“They are well cared for and we would only ever put a dog to sleep if it was too vicious or gravely ill.”
Earlier this month, a very timid female dog was bought in to the centre who had endured terrible cruelty, both her ears had been cut off and the story saddened many people.
It is now hoped she can be adopted and find a home where she will be treated in the way she deserves.
Another dog, now on her way to recovery and awaiting adoption, was found starving and chained to a tree.
While the Olive Press were at Adana a Danish couple were choosing a puppy to take home, one of the more happier occasions at the centre, the couple were thrilled with their new found friend, who was also clearly grateful to find a proper home.
However, homing a puppy is one thing, finding somewhere for an older dog that may not have the ‘cute factor’ is another.
Some dogs have spent half their life at the centre, always being passed by by potential owners.
Mary said: “We have dogs here that may never get homed. It is very sad for them because they would certainly benefit from some human love and affection in their last few years of life.”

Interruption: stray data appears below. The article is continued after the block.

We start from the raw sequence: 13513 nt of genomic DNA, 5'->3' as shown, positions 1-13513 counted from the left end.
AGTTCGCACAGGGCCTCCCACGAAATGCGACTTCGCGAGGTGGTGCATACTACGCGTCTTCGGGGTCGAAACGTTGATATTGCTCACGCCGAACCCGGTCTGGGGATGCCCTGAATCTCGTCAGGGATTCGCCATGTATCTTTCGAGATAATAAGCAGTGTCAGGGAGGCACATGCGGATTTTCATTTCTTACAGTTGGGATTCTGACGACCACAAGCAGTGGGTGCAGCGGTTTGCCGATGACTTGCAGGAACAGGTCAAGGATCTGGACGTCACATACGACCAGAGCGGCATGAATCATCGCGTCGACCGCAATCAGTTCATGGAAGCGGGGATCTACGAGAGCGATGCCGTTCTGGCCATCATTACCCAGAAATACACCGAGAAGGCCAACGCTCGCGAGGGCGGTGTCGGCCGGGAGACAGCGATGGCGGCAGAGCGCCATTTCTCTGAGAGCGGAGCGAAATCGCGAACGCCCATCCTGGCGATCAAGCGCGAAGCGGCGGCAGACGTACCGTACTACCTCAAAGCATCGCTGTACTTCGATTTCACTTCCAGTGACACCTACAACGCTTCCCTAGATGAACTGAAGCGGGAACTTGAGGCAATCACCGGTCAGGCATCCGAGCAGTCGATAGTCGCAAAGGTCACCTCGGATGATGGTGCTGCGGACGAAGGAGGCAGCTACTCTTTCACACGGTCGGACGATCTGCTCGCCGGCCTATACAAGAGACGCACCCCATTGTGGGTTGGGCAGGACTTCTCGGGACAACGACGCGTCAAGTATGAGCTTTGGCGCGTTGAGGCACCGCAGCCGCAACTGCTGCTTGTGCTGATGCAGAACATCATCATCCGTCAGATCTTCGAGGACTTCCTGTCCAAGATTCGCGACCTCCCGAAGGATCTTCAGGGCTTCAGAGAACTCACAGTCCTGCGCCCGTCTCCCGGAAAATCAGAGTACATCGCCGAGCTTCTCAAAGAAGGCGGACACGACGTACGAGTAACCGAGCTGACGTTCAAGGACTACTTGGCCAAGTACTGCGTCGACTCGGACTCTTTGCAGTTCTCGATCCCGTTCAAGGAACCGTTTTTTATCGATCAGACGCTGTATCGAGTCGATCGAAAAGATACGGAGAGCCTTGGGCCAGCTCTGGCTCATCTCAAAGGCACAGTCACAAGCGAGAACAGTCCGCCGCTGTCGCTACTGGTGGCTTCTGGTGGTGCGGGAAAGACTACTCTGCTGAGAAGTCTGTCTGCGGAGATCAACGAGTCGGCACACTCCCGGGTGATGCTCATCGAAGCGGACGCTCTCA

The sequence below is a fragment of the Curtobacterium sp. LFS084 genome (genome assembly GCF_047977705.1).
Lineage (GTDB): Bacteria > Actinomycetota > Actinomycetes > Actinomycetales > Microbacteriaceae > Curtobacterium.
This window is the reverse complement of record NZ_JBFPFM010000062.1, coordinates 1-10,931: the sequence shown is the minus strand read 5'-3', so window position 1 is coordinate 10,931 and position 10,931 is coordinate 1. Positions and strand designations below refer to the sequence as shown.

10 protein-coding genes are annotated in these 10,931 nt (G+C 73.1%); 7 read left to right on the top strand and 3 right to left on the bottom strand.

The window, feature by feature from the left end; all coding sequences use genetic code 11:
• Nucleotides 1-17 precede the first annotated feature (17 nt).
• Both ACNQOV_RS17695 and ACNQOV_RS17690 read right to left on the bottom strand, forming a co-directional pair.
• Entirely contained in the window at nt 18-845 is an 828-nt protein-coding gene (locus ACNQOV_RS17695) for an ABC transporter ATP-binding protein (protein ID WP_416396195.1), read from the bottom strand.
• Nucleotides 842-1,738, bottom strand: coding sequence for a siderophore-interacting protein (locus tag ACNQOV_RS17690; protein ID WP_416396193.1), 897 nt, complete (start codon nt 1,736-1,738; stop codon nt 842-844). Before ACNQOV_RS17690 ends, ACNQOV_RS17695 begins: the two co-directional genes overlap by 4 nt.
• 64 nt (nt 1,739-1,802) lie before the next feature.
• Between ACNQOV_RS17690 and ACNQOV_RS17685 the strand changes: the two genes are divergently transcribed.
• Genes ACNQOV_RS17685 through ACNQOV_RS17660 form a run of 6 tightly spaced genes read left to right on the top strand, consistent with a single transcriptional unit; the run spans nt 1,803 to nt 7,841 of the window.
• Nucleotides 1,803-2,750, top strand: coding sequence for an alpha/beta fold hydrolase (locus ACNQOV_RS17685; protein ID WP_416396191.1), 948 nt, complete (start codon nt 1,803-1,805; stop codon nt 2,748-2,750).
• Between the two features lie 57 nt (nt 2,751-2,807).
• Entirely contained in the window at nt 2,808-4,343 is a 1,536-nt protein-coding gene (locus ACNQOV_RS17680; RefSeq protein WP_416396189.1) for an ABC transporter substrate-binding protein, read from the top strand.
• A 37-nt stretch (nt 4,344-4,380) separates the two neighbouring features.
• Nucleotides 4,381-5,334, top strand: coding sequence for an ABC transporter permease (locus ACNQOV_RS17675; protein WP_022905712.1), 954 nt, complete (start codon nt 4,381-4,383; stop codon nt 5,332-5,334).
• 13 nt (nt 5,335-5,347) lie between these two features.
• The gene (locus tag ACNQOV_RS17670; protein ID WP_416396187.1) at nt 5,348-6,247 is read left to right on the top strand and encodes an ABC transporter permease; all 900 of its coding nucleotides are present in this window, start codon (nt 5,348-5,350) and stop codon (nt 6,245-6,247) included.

An adopted dog, vaccinated, micro-chipped and neutered or castrated, costs €150 and comes with a pet passport.
Older dogs that have been at the centre for a long time will be given to a good home for free.
To see the full list of dogs for adoption or fostering or to find out about fundraising events, volunteering or becoming a flight companion, visit the charity’s website: www.adana.es.
Animals looking for homes:
Adana dog rescue is based in Estepona and cares for unwanted and abandoned dogs.
Henry is recovering from a nasty eye infection and needs to be given eye ointment three times a day.
He needs lots of TLC and the vet says his best chance for a better life would be to find a caring home.
Volunteers at Adana have described him as a well-behaved and patient dog.
Anyone able to foster or adopt Henry can contact the centre on 0034 952 113 467 or email email@example.com.
The Andalucian Rescue Centre for Horses (ARCH) is a volunteer run charity that provides care for abandoned horses and donkeys based in Alhaurin el Grande.
Resident, Indio (see above) is looking for a home.
The 15-year-old Skewbald Gelding pony is 13.2 hands, gentle, well-mannered and loves children.
For more information about Indio or to volunteer, donate or adopt call Jill on 0034 656 935 613 or Claire on 0034 635 798 219. Or email: firstname.lastname@example.org.